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How Neonatal Intensive Care Unit (NICU) Head Cooling Works

  • Q: Why is there a need for head cooling and how does it work?

    Most of the babies that we head cool initially have a problem during labor and delivery where they don’t get enough oxygen or blood flow to the brain. When they’re born we provide critical support including placing them on a ventilator to breathe and giving them intravenous fluid and nutrition because they can’t eat right at the beginning.

    So, sometimes this happens because the placenta (afterbirth) separates from the uterus too soon, or there’s an infection in the uterus, or the uterus ruptures. Sometimes the umbilical cord is wrapped around the baby’s neck. So babies have this initial damage from that event. After this, the brain tries to heal itself, but over the next several hours lots more brain cells die.

    When we cool down the brain many of the brain cells that would have died stay alive. The theory is that the cooling basically makes the brain cells go to rest. So after 72 hours of cooling, the brain cells wake up, and they survive, and long-term neurodevelopment is improved.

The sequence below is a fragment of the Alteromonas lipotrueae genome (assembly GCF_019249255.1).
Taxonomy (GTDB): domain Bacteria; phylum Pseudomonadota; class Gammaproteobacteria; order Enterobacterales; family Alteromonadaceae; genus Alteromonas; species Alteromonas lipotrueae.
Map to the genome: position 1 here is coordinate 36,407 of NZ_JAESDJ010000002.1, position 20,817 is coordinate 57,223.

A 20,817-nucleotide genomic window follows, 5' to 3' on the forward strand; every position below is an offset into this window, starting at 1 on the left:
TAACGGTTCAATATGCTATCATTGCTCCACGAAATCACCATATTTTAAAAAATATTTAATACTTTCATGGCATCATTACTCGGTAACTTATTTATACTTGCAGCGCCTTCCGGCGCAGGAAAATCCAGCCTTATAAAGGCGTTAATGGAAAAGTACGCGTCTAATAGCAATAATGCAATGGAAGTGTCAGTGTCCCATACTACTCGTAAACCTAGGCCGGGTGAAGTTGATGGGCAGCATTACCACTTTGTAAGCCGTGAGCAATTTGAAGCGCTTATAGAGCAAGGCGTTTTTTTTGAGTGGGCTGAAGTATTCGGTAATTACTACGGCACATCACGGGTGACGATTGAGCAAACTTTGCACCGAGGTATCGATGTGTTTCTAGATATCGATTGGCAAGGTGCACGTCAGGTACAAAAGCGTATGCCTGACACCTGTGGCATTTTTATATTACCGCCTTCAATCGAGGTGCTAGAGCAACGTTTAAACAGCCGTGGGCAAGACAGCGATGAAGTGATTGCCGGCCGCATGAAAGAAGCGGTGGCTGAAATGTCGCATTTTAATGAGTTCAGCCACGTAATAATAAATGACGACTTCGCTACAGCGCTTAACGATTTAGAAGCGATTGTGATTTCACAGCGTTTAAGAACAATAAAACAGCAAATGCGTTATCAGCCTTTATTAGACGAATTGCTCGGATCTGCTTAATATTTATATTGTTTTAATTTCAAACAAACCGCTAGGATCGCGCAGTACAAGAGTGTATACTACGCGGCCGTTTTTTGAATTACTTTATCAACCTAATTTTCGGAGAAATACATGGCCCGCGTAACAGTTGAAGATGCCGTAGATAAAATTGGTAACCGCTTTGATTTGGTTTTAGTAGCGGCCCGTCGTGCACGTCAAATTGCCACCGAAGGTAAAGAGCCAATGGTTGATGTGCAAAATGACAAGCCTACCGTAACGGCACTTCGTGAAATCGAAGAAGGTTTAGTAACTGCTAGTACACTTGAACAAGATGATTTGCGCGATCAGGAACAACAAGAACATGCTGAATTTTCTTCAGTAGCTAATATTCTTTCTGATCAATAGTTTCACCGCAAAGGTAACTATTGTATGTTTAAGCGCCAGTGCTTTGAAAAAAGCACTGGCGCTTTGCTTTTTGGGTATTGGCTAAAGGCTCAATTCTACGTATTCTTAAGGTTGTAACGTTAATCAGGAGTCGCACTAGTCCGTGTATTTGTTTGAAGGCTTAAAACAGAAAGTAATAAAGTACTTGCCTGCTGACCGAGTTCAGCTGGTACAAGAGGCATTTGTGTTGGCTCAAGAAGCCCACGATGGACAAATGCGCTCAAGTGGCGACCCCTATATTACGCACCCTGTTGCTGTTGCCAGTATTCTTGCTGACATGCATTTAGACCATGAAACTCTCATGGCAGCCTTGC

• Q: What does head cooling mean to my baby?

    When there is brain injury that is detected around the time of birth, we want to give the babies the best chance of a good outcome, so we want to prevent further injury by cooling the baby’s head.

  • Q: What does the cooling cap look like?

    There are two important pieces to head cooling. First, there’s a plastic cooling cap, which has a bunch of tubes that circulates really cold water around it. This makes the scalp very cold and the underlying brain very cold. The second piece is the freestanding cooling device (the machine itself). Cold water is circulated around the scalp and then cools down the brain.

  • Q: Once you take my baby for head cooling, will I be able to see him/her?

    You’ll always be able to see and touch your baby during the 72-hour cooling period. Your baby is not going to move around very much because of medicines we are providing. You may have to wait after cooling is completed to hold your baby.

Arkansas Children's Hospital
1 Children's Way
Little Rock, AR 72202-3591

Call: 501-364-1100
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